Jane McAdam Freud on art and psychoanalysis

November 18, 2009

Situated among the countless arts organizations in New York City are enclaves of passionate culture hounds who gather under the auspices of psychoanalytic training institutes. “There are approximately 38 (such institutes) in Manhattan alone,” notes Alan Grossman, LCSW, director of the NY Counseling Center’s Training Institute. Joan Erdheim, PhD, President of the Psychoanalytic Society of the Training Institute for Mental Health (TIMH) noted that along with their primary purpose of educating mental-health professionals in the techniques of psychoanalysis, “Ten to fifteen percent of such institutes provide a rich variety of cultural programming.”

And while I am in New York I am taking advantage of as much of this cultural programming as possible. Although regretfully I didn’t have the opportunity to see some of the events listed in this Huffington Post article – particularly an evening with Jane McAdam Freud the british conceptual artist and great granddaughter of Sigmund Freud. There is a transcript of here interview here in which she weaves art, politics and psychoanalysis into a seamless whole making me wonder why it is that psychoanalytic thinking seems so alien and separate from our daily comings and goings. I particularly liked her definition of the role of artists

Very interesting the idea that artists might be consulted, our ideas tapped. I believe that we (artists) pick up on the collective unconscious that contains no time in a constructed sense and so we are a conduit for ideas and actions (potential and actual) in the ether. The artist’s sensibility and imagination are such that we operate like a collective voice for all that cannot be spoken or even thought (thought being a conscious act). All that is unexplained, perhaps unexplainable in terms of human behaviour and motivation that could be put down to a spiritual or other force is in my view, unconsciously driven. The unconscious operates much like we believe God operates but without the sentimentality. Art is not sentimental. It doesn’t judge either. It simply presents with all the human integrity possible what is in the ether, i.e., what everybody may feel on some level.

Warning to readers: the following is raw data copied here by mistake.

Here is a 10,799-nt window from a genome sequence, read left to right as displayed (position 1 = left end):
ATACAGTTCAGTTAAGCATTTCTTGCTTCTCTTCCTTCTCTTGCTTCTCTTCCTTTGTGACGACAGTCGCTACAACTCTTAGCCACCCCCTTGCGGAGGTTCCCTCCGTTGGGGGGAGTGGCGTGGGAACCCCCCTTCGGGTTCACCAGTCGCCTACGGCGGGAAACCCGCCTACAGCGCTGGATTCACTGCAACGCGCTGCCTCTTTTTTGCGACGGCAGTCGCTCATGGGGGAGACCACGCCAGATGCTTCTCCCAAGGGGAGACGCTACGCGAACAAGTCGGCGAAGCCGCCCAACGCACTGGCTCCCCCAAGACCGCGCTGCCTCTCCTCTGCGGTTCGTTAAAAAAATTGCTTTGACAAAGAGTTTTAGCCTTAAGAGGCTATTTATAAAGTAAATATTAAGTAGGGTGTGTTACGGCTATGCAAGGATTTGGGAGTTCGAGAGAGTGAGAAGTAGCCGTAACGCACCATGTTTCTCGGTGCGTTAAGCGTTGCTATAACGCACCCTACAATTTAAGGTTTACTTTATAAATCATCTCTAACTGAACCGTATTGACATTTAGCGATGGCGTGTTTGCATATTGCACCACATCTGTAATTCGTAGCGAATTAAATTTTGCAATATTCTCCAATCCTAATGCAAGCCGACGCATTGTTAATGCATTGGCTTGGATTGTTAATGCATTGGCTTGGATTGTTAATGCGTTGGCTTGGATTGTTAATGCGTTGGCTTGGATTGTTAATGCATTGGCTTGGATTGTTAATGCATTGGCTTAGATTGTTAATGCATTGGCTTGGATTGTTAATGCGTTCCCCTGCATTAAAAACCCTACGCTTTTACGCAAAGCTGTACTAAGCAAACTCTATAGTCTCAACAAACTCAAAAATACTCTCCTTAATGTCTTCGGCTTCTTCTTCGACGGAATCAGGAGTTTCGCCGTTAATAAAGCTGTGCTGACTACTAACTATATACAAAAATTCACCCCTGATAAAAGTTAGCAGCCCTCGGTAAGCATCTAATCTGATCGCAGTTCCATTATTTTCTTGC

It is the nature of artists to think independently and so have imagination without judgment in other words not to come down on either side but simply to explore and present ideas.
Artists have been and still are seen (in the time they live, i.e., not necessarily in hindsight) as mad, bad and sad. This is a description of non-conformity. Difference spells fear. Unfortunately due to very little publication or positive education about artists’ intentions, this myth prevails, adding a sort of credence in the face of a public information void. These beliefs are not of course applicable to the enlightened, the intellectuals or the art-related institutions that conversely hold art in very high esteem as a cultural imperative. Art is culture. Culture is Art. (By art I mean all its expressions: 2D, 3D, film, music, literature, etc.).

and the value of psychoanalysis and other forms of psychotherapy

Everyone can benefit from psychoanalysis, a time to reflect, to mourn and grieve the mountain of losses one incurs “daily” over a lifetime – after all every decision evokes a loss of sorts. In each choice made we reject all the other possibilities. It is a pity that there is such a stigma attached to mental health issues. Society would benefit if we treated going to the psychoanalyst as sensible, just as going for a regular check-up to the physician is sensible. We could involve psychotherapy in the preventative medicine programme: after all it is to prevent getting ill that we go for a regular check-up. We go for a fitness check so that we can work on the areas that are getting flabby and need more work.

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